Holistic Water-Energy-Food Nexus for Guiding Water Resources Planning: Matagorda County, Texas Case
Frontiers in Environmental Science
Nations, particularly those with well-established infrastructure, have started to look for new, innovative solutions to address the expected, inevitable high demand for primary resources. The WEF (water-energy-food) Nexus approach, which holistically considers the dynamic interlinkages between water, energy, and food resources, has come to the forefront within scientific and practice communities. Supporters assert that sustainable solutions can be revealed through the use of this approach,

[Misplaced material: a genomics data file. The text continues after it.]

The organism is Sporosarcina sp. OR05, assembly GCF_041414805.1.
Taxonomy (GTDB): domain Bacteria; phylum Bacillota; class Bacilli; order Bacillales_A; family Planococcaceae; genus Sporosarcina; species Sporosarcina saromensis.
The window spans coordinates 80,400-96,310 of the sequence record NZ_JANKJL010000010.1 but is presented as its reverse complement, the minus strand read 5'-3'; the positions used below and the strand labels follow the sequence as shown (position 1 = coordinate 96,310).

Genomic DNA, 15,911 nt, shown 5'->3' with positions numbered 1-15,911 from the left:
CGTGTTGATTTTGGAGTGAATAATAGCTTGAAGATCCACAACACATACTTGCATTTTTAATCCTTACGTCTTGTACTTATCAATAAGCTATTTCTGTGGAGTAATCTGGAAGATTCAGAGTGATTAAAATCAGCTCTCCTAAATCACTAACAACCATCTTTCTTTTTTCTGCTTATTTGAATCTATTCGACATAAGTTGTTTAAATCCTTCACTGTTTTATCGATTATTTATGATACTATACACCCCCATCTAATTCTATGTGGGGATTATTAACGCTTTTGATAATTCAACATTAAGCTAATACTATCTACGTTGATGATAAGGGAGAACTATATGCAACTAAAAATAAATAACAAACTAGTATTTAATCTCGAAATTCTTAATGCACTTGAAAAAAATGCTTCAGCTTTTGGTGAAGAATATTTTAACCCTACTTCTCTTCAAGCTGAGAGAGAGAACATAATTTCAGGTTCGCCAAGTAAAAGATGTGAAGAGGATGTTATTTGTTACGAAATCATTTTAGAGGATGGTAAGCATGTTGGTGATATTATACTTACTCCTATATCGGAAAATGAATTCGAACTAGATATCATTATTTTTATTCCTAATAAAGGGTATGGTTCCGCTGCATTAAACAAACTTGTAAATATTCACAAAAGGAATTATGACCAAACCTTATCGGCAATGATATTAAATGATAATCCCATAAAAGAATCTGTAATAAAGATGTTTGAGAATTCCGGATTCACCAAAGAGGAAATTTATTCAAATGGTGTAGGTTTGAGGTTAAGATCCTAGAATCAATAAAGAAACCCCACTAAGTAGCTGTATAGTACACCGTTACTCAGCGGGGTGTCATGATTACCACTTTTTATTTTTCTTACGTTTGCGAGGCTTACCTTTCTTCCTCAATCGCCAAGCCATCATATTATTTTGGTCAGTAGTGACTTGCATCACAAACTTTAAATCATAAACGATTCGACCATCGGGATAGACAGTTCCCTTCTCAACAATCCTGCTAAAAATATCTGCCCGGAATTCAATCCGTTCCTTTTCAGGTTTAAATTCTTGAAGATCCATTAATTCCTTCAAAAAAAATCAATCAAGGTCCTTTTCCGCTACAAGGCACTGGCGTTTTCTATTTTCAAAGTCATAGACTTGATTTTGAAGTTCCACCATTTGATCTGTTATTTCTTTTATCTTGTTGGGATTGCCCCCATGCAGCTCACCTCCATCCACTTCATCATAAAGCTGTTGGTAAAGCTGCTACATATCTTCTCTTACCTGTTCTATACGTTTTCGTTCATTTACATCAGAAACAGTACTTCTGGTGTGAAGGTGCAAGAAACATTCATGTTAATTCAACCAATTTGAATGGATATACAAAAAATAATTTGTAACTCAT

... this approach, rather than conventional approaches that often overlook the interlinkages. The authors developed a holistic framework to provide sustainable scenarios that include feasible infrastructure interventions. The framework focuses on water and associated links with other resources, includes a unique analytic tool for quantifying scenarios, and ultimately produces a sustainability analysis of each scenario. Optimal scenarios are offered that consider site-specific dynamic resource interlinkages. The platform was applied to the case study of Matagorda County, Texas, identified as one of the most water-stressed regions in the state of Texas by the Texas Water Development Board, the state's executive agency for water resources management. High demands from energy and agriculture sectors in the county and sharp population increase in the upper basins, which include the city of Austin, have put great pressures on the water resources of Matagorda County. Farmers have been forced to change their crops from high to lower water-demand crops, in spite of apparent and relatively abundant local water resources. The findings of the case study present a most sustainable scenario, including infrastructure interventions that will increase the annual income of agriculture sector from $188 million to $239 million. The approach also helps preserve resources while reducing annual water and energy demand by 22 million m3 and 21 million kWh, respectively, and does not sacrifice on-going municipal and industrial water use or energy production in Matagorda, Texas.